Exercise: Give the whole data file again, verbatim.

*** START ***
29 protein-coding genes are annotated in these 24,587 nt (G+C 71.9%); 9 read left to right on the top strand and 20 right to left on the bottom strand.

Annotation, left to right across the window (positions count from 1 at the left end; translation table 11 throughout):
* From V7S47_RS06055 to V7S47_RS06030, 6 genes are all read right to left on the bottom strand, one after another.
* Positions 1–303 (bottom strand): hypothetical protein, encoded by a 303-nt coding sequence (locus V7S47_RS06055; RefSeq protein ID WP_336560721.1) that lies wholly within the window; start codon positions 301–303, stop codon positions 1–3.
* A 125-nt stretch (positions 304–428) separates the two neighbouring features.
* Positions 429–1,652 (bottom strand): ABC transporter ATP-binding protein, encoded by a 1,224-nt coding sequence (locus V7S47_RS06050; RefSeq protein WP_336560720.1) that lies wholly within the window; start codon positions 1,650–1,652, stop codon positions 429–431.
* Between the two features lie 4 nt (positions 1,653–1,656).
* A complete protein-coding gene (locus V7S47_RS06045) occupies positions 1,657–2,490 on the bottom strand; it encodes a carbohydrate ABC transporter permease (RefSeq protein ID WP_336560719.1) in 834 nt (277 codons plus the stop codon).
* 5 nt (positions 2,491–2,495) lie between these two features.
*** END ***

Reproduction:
29 protein-coding genes are annotated in these 24,587 nt (G+C 71.9%); 9 read left to right on the top strand and 20 right to left on the bottom strand.

Annotation, left to right across the window (positions count from 1 at the left end; translation table 11 throughout):
* From V7S47_RS06055 to V7S47_RS06030, 6 genes are all read right to left on the bottom strand, one after another.
* Positions 1–303 (bottom strand): hypothetical protein, encoded by a 303-nt coding sequence (locus V7S47_RS06055; RefSeq protein ID WP_336560721.1) that lies wholly within the window; start codon positions 301–303, stop codon positions 1–3.
* A 125-nt stretch (positions 304–428) separates the two neighbouring features.
* Positions 429–1,652 (bottom strand): ABC transporter ATP-binding protein, encoded by a 1,224-nt coding sequence (locus V7S47_RS06050; RefSeq protein WP_336560720.1) that lies wholly within the window; start codon positions 1,650–1,652, stop codon positions 429–431.
* Between the two features lie 4 nt (positions 1,653–1,656).
* A complete protein-coding gene (locus V7S47_RS06045) occupies positions 1,657–2,490 on the bottom strand; it encodes a carbohydrate ABC transporter permease (RefSeq protein ID WP_336560719.1) in 834 nt (277 codons plus the stop codon).
* 5 nt (positions 2,491–2,495) lie between these two features.